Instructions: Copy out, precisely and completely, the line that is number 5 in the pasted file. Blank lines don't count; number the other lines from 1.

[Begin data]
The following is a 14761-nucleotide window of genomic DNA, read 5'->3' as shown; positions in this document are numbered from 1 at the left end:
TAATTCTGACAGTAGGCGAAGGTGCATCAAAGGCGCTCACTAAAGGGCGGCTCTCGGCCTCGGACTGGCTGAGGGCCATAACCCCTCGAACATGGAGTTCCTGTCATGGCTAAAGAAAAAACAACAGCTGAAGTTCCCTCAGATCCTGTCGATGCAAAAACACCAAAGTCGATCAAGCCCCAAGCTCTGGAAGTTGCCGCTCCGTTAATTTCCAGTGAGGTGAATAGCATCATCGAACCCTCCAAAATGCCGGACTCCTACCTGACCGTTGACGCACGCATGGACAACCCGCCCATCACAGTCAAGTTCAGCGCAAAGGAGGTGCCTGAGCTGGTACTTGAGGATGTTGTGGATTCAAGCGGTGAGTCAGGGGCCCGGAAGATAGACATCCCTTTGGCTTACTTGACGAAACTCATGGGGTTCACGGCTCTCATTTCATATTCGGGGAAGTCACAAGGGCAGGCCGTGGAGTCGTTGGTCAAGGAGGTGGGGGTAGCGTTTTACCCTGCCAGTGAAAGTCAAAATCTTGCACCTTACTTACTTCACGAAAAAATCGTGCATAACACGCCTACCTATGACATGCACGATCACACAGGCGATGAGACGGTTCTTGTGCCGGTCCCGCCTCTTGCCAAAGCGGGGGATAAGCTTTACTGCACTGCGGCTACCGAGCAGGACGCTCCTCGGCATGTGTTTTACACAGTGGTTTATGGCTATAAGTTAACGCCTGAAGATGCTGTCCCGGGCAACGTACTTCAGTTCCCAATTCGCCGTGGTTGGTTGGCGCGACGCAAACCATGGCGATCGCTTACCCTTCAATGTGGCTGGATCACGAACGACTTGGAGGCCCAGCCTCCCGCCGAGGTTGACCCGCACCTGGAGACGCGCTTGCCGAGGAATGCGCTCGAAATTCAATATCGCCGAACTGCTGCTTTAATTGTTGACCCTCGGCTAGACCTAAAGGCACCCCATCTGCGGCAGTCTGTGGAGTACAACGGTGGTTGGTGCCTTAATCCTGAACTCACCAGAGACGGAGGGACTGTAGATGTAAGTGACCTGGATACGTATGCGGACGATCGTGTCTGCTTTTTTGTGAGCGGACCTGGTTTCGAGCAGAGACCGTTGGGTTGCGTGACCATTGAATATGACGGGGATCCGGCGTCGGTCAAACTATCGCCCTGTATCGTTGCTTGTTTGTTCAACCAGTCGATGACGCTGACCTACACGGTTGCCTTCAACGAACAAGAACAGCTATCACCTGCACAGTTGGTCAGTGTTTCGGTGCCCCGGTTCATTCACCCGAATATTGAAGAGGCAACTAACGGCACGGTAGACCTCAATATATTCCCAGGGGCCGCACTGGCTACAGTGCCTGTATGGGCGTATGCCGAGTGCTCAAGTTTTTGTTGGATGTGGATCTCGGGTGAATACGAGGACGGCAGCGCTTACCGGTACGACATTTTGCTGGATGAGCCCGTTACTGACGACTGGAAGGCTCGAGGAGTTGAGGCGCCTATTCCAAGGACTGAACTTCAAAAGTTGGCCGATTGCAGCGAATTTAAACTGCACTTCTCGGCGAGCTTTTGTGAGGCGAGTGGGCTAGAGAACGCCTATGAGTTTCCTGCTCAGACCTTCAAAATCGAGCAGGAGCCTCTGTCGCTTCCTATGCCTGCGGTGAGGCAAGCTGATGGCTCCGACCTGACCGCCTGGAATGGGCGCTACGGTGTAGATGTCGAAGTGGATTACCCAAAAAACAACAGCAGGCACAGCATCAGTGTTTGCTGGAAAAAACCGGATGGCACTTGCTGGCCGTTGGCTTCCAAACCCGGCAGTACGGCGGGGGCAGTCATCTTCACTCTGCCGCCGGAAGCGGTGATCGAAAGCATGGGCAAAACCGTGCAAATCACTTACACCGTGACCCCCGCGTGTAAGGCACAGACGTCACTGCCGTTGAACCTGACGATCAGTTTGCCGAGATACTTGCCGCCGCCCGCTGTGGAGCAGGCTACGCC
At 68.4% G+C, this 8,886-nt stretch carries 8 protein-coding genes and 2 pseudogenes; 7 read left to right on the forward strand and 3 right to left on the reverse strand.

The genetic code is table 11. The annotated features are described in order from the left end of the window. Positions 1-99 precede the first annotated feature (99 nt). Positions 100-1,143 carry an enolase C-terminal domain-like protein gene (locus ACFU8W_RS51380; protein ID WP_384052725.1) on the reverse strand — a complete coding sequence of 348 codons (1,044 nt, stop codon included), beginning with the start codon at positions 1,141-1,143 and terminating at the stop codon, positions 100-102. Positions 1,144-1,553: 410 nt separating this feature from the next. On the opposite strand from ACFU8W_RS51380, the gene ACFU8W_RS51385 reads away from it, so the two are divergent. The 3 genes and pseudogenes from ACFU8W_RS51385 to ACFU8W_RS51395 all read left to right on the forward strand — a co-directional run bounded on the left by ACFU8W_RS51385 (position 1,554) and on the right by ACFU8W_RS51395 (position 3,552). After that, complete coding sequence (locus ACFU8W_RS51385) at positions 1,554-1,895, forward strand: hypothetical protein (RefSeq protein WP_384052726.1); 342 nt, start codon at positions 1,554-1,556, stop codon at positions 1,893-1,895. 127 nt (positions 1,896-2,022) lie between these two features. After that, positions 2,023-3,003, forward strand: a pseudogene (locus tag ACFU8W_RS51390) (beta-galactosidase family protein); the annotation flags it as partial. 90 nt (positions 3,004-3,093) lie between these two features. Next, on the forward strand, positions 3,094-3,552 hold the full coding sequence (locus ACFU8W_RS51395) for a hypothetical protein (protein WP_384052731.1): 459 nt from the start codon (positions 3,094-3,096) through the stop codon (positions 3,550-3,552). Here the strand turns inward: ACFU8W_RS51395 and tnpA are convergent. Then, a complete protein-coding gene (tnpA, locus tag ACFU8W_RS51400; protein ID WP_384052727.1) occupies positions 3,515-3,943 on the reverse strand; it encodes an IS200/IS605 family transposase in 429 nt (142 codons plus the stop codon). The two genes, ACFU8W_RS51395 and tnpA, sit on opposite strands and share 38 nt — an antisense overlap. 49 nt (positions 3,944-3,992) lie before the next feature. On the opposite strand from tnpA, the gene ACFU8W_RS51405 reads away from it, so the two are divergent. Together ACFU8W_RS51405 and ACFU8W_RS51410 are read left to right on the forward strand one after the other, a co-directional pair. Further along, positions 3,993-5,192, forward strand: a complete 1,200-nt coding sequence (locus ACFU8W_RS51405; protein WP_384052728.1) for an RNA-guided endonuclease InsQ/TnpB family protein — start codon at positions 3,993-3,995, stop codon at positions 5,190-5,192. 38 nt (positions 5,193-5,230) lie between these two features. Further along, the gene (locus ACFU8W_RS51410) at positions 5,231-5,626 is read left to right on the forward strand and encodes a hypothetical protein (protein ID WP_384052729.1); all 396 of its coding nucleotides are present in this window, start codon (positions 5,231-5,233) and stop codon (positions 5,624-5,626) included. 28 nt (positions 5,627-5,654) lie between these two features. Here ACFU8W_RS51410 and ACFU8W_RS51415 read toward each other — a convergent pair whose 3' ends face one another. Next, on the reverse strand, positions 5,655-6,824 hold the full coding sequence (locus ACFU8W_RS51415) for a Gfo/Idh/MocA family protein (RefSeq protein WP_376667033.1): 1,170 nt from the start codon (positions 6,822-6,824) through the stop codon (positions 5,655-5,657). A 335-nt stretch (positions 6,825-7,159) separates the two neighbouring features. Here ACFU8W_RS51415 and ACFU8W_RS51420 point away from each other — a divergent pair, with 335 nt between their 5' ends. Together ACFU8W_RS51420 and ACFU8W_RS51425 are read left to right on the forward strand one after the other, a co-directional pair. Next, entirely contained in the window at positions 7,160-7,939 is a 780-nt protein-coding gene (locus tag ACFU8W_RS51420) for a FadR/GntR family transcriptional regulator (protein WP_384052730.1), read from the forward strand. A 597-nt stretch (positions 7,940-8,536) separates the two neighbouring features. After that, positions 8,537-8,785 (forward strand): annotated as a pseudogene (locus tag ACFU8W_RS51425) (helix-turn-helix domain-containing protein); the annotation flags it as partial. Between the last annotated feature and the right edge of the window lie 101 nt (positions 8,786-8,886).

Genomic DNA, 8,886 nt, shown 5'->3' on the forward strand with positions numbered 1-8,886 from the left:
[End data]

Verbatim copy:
Genomic DNA, 8,886 nt, shown 5'->3' on the forward strand with positions numbered 1-8,886 from the left: